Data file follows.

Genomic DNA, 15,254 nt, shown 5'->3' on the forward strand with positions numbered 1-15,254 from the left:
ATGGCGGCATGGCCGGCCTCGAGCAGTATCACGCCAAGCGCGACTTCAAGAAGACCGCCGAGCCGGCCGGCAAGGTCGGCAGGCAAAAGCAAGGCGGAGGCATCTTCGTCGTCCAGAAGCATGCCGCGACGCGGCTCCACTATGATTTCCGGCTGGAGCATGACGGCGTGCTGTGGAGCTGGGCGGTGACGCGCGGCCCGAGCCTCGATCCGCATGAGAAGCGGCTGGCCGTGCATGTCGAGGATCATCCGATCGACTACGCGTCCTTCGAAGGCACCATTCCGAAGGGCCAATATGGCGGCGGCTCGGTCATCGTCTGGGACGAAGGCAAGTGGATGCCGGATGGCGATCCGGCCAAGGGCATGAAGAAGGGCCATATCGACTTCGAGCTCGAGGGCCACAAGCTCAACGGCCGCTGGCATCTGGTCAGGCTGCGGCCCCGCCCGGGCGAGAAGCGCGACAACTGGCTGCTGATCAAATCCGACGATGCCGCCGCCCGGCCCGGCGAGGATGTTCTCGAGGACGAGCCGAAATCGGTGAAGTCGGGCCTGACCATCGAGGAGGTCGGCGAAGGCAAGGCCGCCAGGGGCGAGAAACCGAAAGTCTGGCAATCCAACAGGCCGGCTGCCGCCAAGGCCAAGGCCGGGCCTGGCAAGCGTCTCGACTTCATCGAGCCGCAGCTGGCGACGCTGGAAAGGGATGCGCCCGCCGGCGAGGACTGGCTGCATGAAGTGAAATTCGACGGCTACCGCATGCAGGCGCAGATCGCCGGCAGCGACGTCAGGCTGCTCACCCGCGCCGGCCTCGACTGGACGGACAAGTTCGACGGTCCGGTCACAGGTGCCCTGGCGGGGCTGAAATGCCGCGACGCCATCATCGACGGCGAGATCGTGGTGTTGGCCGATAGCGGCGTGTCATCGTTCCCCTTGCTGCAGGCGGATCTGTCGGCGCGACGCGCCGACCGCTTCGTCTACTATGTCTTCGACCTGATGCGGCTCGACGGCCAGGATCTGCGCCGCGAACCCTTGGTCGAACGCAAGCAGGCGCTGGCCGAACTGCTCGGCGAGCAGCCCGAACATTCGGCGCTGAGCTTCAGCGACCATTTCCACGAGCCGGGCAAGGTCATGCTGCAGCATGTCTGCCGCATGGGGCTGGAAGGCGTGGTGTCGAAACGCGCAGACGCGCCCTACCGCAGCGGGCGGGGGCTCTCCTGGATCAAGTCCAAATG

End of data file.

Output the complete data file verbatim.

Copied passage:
Genomic DNA, 15,254 nt, shown 5'->3' on the forward strand with positions numbered 1-15,254 from the left:
ATGGCGGCATGGCCGGCCTCGAGCAGTATCACGCCAAGCGCGACTTCAAGAAGACCGCCGAGCCGGCCGGCAAGGTCGGCAGGCAAAAGCAAGGCGGAGGCATCTTCGTCGTCCAGAAGCATGCCGCGACGCGGCTCCACTATGATTTCCGGCTGGAGCATGACGGCGTGCTGTGGAGCTGGGCGGTGACGCGCGGCCCGAGCCTCGATCCGCATGAGAAGCGGCTGGCCGTGCATGTCGAGGATCATCCGATCGACTACGCGTCCTTCGAAGGCACCATTCCGAAGGGCCAATATGGCGGCGGCTCGGTCATCGTCTGGGACGAAGGCAAGTGGATGCCGGATGGCGATCCGGCCAAGGGCATGAAGAAGGGCCATATCGACTTCGAGCTCGAGGGCCACAAGCTCAACGGCCGCTGGCATCTGGTCAGGCTGCGGCCCCGCCCGGGCGAGAAGCGCGACAACTGGCTGCTGATCAAATCCGACGATGCCGCCGCCCGGCCCGGCGAGGATGTTCTCGAGGACGAGCCGAAATCGGTGAAGTCGGGCCTGACCATCGAGGAGGTCGGCGAAGGCAAGGCCGCCAGGGGCGAGAAACCGAAAGTCTGGCAATCCAACAGGCCGGCTGCCGCCAAGGCCAAGGCCGGGCCTGGCAAGCGTCTCGACTTCATCGAGCCGCAGCTGGCGACGCTGGAAAGGGATGCGCCCGCCGGCGAGGACTGGCTGCATGAAGTGAAATTCGACGGCTACCGCATGCAGGCGCAGATCGCCGGCAGCGACGTCAGGCTGCTCACCCGCGCCGGCCTCGACTGGACGGACAAGTTCGACGGTCCGGTCACAGGTGCCCTGGCGGGGCTGAAATGCCGCGACGCCATCATCGACGGCGAGATCGTGGTGTTGGCCGATAGCGGCGTGTCATCGTTCCCCTTGCTGCAGGCGGATCTGTCGGCGCGACGCGCCGACCGCTTCGTCTACTATGTCTTCGACCTGATGCGGCTCGACGGCCAGGATCTGCGCCGCGAACCCTTGGTCGAACGCAAGCAGGCGCTGGCCGAACTGCTCGGCGAGCAGCCCGAACATTCGGCGCTGAGCTTCAGCGACCATTTCCACGAGCCGGGCAAGGTCATGCTGCAGCATGTCTGCCGCATGGGGCTGGAAGGCGTGGTGTCGAAACGCGCAGACGCGCCCTACCGCAGCGGGCGGGGGCTCTCCTGGATCAAGTCCAAATG